GMOS was built as a joint UK / Canadian effort by the UK Astronomy Technology Centre (UKATC) in Edinburgh, the University of Durham and the Dominion Astrophysical Observatory in Canada. Its creators praise the performance of GMOS. Professor James Dunlop of the University of Edinburgh, current Chair of Gemini Science Committee, said "The Gemini telescope using GMOS is unrivalled in its ability to take stunning images of distant phenomena in our Galaxy and beyond."

UK membership of Gemini is funded by the Particle Physics and Astronomy Research Council (PPARC), which also operates the UK ATC.

NGC 6164-5:
The first image shows the emission nebula NGC 6164-5, a rectangular, bipolar cloud with rounded corners and a diagonal bar producing an inverted S-shaped appearance. It lies about 1,300 parsecs (4,200 light-years) away in the constellation Norma. The nebula measures about 1.3 parsecs (4.2 light-years) across, and contains gases ejected by the star HD 148937 at its heart. This star is 40 times more massive than the Sun, and at about three to four million years of age, is past the middle of its life span. Stars this massive usually live to be only about six million years old, so HD 148397 is aging fast. It will likely end its life in a violent supernova explosion.

NGC 6164-5

Like other O-type stars, HD148937 is heating up its surrounding clouds of gas with ultraviolet radiation. This causes them to glow in visible light, illuminating swirls and caverns in the cloud that have been sculpted by winds from the star. Some astronomers suggest that the cloud of material has been ejected from the star as it spins on its axis, in much the same way a rotating lawn sprinkler shoots out water as it spins. It's also possible that magnetic fields surrounding the star may play a role in creating the complex shapes clearly seen in the new Gemini image.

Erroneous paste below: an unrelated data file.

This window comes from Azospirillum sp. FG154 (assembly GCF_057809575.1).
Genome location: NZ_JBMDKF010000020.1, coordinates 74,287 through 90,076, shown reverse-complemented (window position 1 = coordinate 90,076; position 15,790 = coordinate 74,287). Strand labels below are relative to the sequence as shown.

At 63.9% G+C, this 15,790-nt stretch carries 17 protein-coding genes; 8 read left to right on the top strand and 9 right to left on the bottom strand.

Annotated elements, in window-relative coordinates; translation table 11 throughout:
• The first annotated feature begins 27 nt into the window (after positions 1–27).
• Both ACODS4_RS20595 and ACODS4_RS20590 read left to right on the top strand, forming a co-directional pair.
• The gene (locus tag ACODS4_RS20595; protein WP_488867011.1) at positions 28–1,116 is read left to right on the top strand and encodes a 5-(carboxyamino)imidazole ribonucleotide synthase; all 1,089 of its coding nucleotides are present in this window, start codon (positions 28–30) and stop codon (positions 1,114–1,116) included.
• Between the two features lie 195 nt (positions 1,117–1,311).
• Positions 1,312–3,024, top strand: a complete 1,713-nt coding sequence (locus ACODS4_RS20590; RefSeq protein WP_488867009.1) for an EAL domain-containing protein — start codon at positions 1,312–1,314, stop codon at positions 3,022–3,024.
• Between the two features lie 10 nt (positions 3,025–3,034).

NGC 5189:
Just as astronomers are still seeking to understand the process of mass loss from a star like HD 158937, they are also searching out the exact mechanisms at play when a star like the Sun begins to age and die. NGC 5189, a chaotic-looking planetary nebula that lies about 550 parsecs (1,800 light-years) away in the southern hemisphere constellation Musca, is a parallelogram-shaped cloud of glowing gas. The GMOS image of this nebula shows long streamers of gas, glowing dust clouds, and cometary knots pointing away from the central star. Its unruly appearance suggests some extraordinary action at the heart of this planetary nebula.